Unlocking the healthcare growth mindset

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Why Hospital Operations innovation has never been more important and how small mindset changes can have a big impact

A passionate advocate of positive partnerships and purposeful business, Dawn Bruce is Services & Solutions Delivery Lead for Philips. An originator of the Operational Intelligence approach and backer of people-powered progress and soft skills, she has extensive experience of outcomes-driven business transformation and healthcare system change management.

There are two main mindsets we can navigate life with: growth and fixed. Having a growth mindset is essential for success. It’s also key to transformation and so if we want to transform healthcare, we need to look at our individual mindsets, their role in our motivation and self-regulation, and their impact on achievement and interpersonal processes.” 

Dawn Bruce, Services & Solutions Delivery Lead, Philips

Transformation is a term that is synonymous with healthcare and yet all too often the mere mention of word strikes fear in our hearts. Fear that healthcare is so complex and fragmented that we’ve failed at change before we’ve even started, or perhaps fear because the solution is so often outsourced to technology and ignores the fact that value-based transformation, while enabled by process and technology, can only be enabled by an intangible and inconsistent element: people.

Strategies are lofty, solutions are many and yet few discussions around the pursuit of successful healthcare transformation pay more than lip service then to the psychology of its key players and the importance of believing that change is possible.

A pioneer in the importance of believing that improvement is possible, American psychologist and professor at Stanford University, Carol Dweck[1] found that humans approach a challenge with either a fixed or a growth mindset. In a fixed mindset we believe our talents and abilities are fixed, we are who we are. In a growth mindset, by contrast, we believe there is always room for improvement. In a fixed mindset, feedback about suboptimal professional performance is threatening as it confronts ourselves with our own shortcomings. In a growth mindset, feedback is a gift, as it helps us to further develop.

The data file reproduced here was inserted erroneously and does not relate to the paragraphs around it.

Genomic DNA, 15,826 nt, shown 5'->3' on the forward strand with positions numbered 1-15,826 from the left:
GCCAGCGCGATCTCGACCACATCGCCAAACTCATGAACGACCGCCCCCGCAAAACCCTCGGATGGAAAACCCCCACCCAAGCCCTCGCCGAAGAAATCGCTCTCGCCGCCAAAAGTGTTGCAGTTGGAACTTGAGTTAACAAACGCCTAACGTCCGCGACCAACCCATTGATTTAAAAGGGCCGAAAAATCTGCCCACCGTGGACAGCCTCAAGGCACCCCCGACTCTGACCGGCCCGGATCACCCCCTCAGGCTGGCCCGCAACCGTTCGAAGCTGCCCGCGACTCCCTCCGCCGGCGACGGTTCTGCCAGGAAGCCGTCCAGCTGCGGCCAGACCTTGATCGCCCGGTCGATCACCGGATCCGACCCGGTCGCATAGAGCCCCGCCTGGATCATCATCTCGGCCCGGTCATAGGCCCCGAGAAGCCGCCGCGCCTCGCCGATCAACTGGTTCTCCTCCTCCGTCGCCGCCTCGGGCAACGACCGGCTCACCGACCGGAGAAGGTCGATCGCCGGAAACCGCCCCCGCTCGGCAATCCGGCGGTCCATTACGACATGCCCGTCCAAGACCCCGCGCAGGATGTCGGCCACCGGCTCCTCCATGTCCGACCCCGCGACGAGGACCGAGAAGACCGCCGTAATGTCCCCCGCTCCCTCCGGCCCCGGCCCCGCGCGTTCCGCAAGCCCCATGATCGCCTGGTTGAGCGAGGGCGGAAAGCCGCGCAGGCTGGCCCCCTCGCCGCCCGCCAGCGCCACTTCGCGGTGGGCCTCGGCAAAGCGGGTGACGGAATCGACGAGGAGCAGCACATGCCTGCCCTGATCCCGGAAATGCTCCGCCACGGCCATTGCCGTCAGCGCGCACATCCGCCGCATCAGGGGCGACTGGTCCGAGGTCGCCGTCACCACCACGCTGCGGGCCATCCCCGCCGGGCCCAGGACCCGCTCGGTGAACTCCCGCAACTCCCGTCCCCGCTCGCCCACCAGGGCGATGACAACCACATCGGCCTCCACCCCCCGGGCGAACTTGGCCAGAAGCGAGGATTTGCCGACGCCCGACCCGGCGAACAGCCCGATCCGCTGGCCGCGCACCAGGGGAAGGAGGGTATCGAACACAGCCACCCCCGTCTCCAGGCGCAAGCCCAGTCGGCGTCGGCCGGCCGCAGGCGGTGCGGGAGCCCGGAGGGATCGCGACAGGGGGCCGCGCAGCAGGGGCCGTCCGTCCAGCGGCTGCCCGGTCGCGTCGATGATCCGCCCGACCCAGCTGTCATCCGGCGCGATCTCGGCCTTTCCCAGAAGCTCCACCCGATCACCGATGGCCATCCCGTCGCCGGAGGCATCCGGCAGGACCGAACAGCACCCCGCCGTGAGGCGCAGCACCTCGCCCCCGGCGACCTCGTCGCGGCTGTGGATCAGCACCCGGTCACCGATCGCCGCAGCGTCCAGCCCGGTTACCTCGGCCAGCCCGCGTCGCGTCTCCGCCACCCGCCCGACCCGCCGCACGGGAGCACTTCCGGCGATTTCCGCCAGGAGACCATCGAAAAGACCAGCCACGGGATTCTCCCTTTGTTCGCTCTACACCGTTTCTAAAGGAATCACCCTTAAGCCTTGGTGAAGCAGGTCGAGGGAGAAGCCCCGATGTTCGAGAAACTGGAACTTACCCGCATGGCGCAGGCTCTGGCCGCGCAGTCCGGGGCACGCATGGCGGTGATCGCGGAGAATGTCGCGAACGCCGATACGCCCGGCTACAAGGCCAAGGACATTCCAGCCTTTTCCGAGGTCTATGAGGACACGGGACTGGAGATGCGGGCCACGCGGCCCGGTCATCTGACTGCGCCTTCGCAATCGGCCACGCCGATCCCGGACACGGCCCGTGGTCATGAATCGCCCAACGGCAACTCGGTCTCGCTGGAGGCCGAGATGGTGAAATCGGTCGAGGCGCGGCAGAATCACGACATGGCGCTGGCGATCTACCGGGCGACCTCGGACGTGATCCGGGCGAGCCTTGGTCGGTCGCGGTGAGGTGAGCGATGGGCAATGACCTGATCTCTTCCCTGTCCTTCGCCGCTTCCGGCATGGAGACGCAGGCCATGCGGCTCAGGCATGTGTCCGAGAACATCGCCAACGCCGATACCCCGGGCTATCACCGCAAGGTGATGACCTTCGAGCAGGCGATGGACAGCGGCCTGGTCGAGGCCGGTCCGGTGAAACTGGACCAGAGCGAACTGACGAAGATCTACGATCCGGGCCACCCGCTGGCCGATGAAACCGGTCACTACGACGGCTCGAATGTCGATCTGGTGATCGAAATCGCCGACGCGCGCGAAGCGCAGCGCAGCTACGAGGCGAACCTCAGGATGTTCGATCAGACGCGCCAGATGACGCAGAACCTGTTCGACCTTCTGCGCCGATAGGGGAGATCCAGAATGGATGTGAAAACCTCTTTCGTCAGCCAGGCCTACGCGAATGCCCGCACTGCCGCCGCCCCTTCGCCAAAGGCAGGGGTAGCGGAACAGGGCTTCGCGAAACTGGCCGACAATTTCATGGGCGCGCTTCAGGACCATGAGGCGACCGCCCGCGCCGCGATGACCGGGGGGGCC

Recent advances in neuroscience go even further, revealing that the brain is far more malleable than we ever knew. Research into brain plasticity[2] has shown how connectivity between neurons can change with experience. With practice, neural networks grow new connections, strengthen existing ones, and build insulation that speeds transmission of impulses. These neuroscientific discoveries have shown that we can increase our neural growth by the actions we take, such as using good strategies, asking questions, practicing, and following good nutrition and sleep habits.

At the same time that these neuroscientific discoveries have been gaining traction, researchers have also started to explore and better understand the link between mindsets and achievement. It turns out, if you believe your brain can grow, you behave differently. This supposition has resulted in numerous interventions and studies that prove that we can indeed change a person’s mindset from fixed to growth, and when we do, it leads to increased motivation and achievement[3].

Healthcare transformation is perhaps the ultimate mindset challenge; an industry where complex change is required and yet even the best hospitals have a work culture that is populated with setbacks, challenges and hierarchy and constraints.

As the Harvard Business Review has reported in its article, ‘Positive intelligence’, “research shows that when people work with a positive mind-set, performance on nearly every level – productivity, creativity, engagement – improves.” New research from MIT also bears this out. In fact, breakthrough research by a team at MIT’s Picower Institute for Learning and Memory has documented one type of environmental feedback that triggers plasticity: success. Equally important and somewhat surprising: its opposite, failure, has no impact.